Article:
Cbt for pelvic pain/vaginismus - Pelvic Pain Suppo...

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Cbt for pelvic pain/vaginismus

Bubble_by
Bubble_by

Hello everyone.

Has anyone ever had any talking therapy/counselling for vaginismus or pelvic pain? It was recommended to me by my physio but I'm unsure of what to expect. Did it help anyone?

12 Replies
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Hi Bubble_by! 🙂

I have explored this topic a lot and have a number of resources on coping with the challenging emotions surrounding pelvic pain symptoms.

Opening up to a counselor specifically on pelvic pain is a very personal decision that largely depends on the level of emotional energy that is connected to your diagnos(es) and symptoms.

An individual with significant emotional stress or emotional trauma from pelvic pain symptoms benefits greatly from not only CBT with a licensed therapist, but also from basic talk therapy/feedback with the right Physical Therapist - for example if the patient is female it can be ideal to see someone who is both a Doctor of PT and Women’s Specialist Certified (WSC).

Difficult cases of pelvic pain often inevitably impact us as individuals and in our relationships. Therapy is necessary to process the personal impact of the pain and the relational impacts as well. Like the stress and anxiety of sitting and driving while feeling pelvic pain (individual)...or the stress and anxiety of being in a relationship and dealing with the pain with a partner or spouse (relational), or even the feelings of isolation when trying to communicate your symptoms to someone close to you who cares, in order to help them understand what you are going through.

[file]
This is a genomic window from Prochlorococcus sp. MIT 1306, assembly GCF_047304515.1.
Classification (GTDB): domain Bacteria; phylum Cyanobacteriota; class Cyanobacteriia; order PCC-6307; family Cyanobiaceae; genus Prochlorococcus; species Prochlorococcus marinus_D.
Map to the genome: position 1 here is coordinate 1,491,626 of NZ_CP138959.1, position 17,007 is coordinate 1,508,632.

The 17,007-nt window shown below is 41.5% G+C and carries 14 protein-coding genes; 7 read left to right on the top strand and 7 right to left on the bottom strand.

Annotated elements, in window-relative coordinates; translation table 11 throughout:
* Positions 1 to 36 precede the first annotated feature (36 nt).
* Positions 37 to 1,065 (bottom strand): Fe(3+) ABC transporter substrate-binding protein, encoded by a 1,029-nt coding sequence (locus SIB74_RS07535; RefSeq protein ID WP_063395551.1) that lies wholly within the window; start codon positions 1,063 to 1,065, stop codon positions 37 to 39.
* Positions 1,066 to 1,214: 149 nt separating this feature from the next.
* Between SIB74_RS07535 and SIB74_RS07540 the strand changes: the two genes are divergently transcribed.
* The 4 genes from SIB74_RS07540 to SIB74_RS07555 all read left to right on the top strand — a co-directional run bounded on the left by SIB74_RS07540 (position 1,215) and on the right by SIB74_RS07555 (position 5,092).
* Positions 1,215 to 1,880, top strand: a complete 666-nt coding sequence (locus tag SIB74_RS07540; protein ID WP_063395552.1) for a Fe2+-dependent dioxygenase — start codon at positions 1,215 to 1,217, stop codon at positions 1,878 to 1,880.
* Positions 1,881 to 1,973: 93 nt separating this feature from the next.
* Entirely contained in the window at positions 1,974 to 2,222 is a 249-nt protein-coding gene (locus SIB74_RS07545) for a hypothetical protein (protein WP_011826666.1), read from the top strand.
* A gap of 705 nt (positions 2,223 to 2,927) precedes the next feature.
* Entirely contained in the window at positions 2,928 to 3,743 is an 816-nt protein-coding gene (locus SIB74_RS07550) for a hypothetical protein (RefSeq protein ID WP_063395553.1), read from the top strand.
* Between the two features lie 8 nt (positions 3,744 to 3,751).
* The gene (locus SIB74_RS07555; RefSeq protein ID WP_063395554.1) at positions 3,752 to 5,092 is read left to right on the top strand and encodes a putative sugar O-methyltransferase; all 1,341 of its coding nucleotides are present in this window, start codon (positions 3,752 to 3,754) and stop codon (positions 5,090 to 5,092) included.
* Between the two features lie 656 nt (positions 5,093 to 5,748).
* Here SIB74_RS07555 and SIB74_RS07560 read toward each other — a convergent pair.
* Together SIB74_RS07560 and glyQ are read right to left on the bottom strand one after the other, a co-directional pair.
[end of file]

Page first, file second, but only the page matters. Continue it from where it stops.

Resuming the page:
If your pelvic pain symptoms affect your life, then talking it out can be helpful for you! It’s important to be intentional about it and choose carefully the very select few of who to open up to, who to get counseling help from.. that’s where the research comes in. And as always, trust your intuition!

Hello! I think high intensity CBT can be helpful to change how we feel about the pain but what I found more helpful is Acceptance and Commitment Therapy (ACT). Theres a great book that explains it well. If you commit to practising it, it can really help with how your mind responds to the pain. I get a lot of intense pain in the middle of the night - thanks to ACT I can sleep through 7/10 pain. I don't stress about it anymore. The book is called The Happiness Trap by Russ Harris.

P.s. Low intensity CBT won't be helpful in my experience.

Best wishes

SunlitSky
SunlitSky in reply to roshsp2012

Hi Roshsp, could you talk more about how ACT has helped you and/or what methods you use? Thanks!

roshsp2012
roshsp2012 in reply to SunlitSky

Hey no problem, the main principles of ACT are

- commit to changing what you are able to

And

- accept what you can't change (this doesn't mean giving up on change but acceptance can bring peace to the mind. In the future you would still try to change what you've accepted).

I experience the following and this is how its helped:

Excruciating 7-10/10 pain, it used to happen during the day but also at night so it would ruin my sleep. Stabbing pains at 4am every day which meant I couldn't get back to sleep. ACT teaches you to observe the pain without judgement. Once you watch it you realise you don't have to stress about it, analyse it, its just pain and it will pass. This brought me peace and I went back to sleep (while in pain) within 10 minutes. I then got woken up by the pain 4 more times, I said to myself each time, "it doesn't matter." On those 4 occasions I went back to sleep within a few minutes. This shows in the past it was my attitude to the pain (stress/worry/ upset) rather than the pain itself stopping me from sleeping. I practised for 3 weeks on pain during the day, I'd observe and sit with it. After that practise the above happened and now mostly pain doesn't keep me awake.